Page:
Post Tagged with: "fair dealing"

61 Reforms to C-61, Day 5: Time Shifting Provision Subject to the Broadcast Flag

Having discussed the format shifting exception, this series now turns its attention to the time shifting provision (Section 29.23).  It should be noted that the legalization of recording television shows is long overdue – I argued for it last year and Canada is more than 25 years behind the United […]

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June 27, 2008 13 comments News

Taking Stock of My Fair Copyright for Canada Principles

Several people have written over the past week to repeat a question that arose regularly last December – "what do you think fair copyright reform looks like?"  My 61 reforms to C-61 will address many needed changes to the Prentice bill, but it is simpler to point to the eight key principles that I outlined earlier this year.  While I think the principles reflect a balanced approach that is consistent with the underlying values of copyright, only one is fully reflected in Bill C-61.  The eight principles with commentary on the impact of C-61:

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June 25, 2008 11 comments News

FSAC “Dismayed” By Copyright Reform

The Film Studies Association of Canada, a national scholary association, has released a detailed statement on Canadian copyright reform, expressing their dismay at Bill C-61.  The FSAC notes that the bill "will seriously threaten educational and scholarly rights, limiting access to copyrighted material and eroding academic protections offered by the […]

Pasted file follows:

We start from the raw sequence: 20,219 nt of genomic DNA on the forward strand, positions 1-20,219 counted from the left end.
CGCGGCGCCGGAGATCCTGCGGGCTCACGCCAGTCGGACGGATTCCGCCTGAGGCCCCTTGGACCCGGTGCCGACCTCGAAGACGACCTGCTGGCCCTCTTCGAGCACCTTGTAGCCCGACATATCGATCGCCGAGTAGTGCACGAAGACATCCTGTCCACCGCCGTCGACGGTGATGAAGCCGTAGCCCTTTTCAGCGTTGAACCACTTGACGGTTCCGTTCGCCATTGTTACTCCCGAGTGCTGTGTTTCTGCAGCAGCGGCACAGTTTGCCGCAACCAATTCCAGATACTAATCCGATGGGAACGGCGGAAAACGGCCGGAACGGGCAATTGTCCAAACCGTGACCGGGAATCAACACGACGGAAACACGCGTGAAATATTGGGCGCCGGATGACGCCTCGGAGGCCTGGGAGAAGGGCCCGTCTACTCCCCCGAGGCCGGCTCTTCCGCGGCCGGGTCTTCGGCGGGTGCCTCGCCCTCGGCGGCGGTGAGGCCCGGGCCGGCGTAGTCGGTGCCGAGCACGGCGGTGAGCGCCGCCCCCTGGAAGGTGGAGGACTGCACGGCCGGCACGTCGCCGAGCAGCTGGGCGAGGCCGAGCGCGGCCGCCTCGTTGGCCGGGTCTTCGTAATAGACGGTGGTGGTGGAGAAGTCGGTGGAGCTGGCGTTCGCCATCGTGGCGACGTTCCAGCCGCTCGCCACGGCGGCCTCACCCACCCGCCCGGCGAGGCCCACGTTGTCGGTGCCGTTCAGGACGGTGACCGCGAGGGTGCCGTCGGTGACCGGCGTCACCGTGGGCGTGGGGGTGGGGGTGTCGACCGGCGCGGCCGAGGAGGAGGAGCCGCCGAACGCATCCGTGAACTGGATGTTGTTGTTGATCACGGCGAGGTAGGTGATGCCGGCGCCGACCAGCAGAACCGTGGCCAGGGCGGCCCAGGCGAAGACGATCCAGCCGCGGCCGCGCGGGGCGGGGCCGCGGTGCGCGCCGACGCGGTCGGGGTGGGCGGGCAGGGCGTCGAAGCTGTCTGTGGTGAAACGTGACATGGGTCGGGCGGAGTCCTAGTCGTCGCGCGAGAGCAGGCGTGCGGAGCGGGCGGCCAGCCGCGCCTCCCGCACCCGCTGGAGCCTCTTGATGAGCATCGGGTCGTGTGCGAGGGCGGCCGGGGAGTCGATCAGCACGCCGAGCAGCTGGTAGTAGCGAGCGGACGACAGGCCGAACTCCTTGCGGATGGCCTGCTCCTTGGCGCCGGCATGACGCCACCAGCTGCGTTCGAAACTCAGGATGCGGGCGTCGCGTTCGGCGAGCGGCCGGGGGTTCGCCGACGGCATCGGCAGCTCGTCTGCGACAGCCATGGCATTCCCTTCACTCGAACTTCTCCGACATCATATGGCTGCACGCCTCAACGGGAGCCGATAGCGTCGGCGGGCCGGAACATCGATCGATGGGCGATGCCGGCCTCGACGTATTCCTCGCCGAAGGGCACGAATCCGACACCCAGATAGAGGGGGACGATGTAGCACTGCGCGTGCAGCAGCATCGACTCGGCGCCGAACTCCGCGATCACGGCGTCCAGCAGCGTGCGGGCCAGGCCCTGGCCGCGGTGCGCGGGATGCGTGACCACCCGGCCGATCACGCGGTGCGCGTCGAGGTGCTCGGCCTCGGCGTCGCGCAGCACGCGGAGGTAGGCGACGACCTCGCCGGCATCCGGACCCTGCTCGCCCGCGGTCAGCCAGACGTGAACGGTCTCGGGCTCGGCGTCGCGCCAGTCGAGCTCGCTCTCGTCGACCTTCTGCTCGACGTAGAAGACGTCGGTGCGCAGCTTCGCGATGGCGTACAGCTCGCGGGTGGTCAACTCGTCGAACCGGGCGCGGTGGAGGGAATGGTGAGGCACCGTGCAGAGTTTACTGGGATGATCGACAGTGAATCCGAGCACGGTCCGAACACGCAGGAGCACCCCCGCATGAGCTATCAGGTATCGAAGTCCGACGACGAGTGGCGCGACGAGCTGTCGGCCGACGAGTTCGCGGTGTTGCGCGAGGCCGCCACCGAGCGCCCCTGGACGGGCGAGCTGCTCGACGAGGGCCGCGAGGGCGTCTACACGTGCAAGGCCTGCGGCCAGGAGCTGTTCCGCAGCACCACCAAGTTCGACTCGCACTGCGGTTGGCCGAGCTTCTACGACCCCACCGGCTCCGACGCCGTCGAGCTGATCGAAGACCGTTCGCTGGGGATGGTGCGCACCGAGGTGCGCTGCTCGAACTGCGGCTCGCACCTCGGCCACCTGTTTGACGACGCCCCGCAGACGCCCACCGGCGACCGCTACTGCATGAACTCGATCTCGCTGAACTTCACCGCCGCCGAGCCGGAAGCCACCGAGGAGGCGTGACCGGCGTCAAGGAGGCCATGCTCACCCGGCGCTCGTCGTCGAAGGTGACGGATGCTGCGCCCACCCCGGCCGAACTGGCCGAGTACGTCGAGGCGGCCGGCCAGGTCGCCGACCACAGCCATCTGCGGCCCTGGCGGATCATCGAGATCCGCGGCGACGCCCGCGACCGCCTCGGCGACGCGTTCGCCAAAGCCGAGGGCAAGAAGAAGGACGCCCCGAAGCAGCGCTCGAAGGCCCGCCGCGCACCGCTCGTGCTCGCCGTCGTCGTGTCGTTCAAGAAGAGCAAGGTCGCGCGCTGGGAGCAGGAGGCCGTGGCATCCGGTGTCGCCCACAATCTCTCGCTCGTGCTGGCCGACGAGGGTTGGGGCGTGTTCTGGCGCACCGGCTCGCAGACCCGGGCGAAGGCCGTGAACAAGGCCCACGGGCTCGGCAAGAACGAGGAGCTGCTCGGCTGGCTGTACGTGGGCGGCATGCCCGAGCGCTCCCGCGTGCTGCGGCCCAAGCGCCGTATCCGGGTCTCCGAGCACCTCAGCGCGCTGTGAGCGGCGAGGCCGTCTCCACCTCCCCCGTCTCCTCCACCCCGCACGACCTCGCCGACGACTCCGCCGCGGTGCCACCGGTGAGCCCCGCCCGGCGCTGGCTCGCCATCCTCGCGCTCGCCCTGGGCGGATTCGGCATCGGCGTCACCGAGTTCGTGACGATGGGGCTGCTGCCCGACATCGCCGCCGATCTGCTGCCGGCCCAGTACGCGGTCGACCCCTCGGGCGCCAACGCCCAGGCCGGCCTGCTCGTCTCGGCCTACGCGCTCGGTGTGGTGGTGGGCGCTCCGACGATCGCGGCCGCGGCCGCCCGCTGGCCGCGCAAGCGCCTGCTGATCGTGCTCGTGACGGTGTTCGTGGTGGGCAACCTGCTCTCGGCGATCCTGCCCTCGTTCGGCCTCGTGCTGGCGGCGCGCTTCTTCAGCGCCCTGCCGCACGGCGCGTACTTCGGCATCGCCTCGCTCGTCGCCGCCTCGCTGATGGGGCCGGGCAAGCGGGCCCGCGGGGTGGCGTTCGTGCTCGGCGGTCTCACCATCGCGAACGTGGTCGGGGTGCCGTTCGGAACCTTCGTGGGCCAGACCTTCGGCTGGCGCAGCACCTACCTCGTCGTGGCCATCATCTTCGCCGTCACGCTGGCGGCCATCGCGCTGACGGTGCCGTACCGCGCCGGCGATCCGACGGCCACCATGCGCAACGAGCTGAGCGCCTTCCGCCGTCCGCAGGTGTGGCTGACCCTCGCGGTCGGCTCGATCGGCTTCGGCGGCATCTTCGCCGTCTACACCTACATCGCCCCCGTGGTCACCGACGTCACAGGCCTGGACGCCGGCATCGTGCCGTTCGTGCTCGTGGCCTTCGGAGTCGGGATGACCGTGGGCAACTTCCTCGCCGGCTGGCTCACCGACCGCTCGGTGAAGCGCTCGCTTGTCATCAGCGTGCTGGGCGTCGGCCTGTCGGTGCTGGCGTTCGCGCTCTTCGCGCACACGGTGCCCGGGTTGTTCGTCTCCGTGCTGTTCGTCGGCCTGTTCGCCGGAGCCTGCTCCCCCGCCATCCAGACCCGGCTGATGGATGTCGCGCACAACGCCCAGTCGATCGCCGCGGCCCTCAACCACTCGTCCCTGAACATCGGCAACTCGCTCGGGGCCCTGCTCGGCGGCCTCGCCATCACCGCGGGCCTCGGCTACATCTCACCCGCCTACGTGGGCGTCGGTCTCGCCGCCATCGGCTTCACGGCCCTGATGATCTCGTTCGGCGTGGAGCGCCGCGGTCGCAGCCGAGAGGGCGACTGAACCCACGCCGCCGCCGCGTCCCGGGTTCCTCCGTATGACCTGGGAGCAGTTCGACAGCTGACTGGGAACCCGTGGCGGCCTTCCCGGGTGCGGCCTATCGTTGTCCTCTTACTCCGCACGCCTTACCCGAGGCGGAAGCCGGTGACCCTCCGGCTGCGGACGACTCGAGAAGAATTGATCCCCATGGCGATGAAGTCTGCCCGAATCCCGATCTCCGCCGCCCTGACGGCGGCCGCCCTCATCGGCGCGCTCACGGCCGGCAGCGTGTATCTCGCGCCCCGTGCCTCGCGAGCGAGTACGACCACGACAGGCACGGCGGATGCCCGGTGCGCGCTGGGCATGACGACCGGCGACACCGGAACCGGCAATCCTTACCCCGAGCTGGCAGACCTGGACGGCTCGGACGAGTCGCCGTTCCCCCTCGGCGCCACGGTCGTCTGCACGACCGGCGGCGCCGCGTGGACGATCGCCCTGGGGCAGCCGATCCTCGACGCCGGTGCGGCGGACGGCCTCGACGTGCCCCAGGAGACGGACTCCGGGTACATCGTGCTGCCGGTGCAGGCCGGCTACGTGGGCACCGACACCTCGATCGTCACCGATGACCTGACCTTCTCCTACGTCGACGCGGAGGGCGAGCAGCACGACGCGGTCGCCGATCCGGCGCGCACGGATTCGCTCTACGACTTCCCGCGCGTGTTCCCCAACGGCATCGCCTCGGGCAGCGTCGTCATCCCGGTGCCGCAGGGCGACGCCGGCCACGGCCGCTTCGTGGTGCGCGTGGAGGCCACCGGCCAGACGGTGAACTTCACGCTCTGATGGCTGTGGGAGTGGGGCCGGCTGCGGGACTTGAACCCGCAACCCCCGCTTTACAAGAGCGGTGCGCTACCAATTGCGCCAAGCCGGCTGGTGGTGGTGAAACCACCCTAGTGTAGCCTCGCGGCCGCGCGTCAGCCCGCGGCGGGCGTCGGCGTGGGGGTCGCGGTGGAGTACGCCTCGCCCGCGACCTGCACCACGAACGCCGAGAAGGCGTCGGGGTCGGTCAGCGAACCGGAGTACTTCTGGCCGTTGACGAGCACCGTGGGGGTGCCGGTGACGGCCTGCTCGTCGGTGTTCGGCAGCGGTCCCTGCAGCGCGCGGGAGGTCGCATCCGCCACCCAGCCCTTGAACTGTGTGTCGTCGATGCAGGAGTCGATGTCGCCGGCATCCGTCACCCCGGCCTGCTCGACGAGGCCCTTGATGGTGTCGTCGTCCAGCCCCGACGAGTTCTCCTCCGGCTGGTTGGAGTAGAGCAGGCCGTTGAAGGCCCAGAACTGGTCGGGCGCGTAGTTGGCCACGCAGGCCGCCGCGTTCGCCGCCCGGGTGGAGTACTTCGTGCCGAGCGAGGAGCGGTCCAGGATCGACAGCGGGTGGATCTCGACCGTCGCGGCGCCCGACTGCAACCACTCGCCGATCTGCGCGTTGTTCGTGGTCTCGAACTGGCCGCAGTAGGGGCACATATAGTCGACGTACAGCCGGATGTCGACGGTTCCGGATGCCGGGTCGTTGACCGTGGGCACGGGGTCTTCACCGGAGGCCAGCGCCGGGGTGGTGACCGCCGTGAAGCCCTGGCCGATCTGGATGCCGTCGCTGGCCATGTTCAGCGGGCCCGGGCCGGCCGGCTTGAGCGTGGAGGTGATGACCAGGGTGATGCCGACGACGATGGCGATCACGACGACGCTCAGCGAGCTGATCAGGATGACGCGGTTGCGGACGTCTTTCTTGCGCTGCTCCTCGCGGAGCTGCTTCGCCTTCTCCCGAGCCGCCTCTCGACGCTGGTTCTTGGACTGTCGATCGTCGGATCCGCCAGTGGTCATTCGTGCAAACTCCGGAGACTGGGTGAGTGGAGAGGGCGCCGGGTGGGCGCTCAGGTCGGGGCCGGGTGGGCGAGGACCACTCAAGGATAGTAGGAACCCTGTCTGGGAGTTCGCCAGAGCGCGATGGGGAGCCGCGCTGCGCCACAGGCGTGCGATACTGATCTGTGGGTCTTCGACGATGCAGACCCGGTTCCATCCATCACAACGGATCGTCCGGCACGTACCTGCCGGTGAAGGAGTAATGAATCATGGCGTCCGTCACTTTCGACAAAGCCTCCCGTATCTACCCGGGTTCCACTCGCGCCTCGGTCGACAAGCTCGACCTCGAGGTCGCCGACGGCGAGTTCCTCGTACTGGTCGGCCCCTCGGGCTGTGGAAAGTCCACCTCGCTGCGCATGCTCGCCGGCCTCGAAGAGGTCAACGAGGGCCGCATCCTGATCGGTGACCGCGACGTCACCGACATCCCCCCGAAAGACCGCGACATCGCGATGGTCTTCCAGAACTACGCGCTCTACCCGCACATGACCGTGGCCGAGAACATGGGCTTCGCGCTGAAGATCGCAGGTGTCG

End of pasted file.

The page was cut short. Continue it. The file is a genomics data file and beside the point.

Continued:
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June 25, 2008 Comments are Disabled News

Canadians Stuck With Analog Rights in a Digital World

My weekly technology law column (Toronto Star version, Ottawa Citizen version, Vancouver Sun version, homepage version) notes that earlier this month, some fans of the NBC television programs American Gladiators and Medium found themselves unable to digitally record the shows on their personal computers.  The reason for the blocked recordings raises important technical and legal questions about the rights of consumers to "time shift" television programs in the digital era. The blocked recordings affected people that record television programs on their personal computers using the Microsoft Windows Vista Media Centre.  Most people are unaware that Microsoft has inserted a feature that allows a broadcaster or content owner to stop the digital recording of a show by triggering a "broadcast flag" that specifies its preference that the show not be recorded.  When the user tries to record it, Microsoft’s software recognizes the flag and issues a warning that the program cannot be recorded.

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May 28, 2008 10 comments Columns

Copyfight at the Library of Parliament Committee

It looks like Industry Minister Jim Prentice has yet another group that will be unhappy with his forthcoming copyright bill – the Library of Parliament.  Macleans Kady O'Malley live-blogged a committee hearing today (short summary here) during which a fight over copyright broke out.  The Library called for a special […]

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May 15, 2008 5 comments News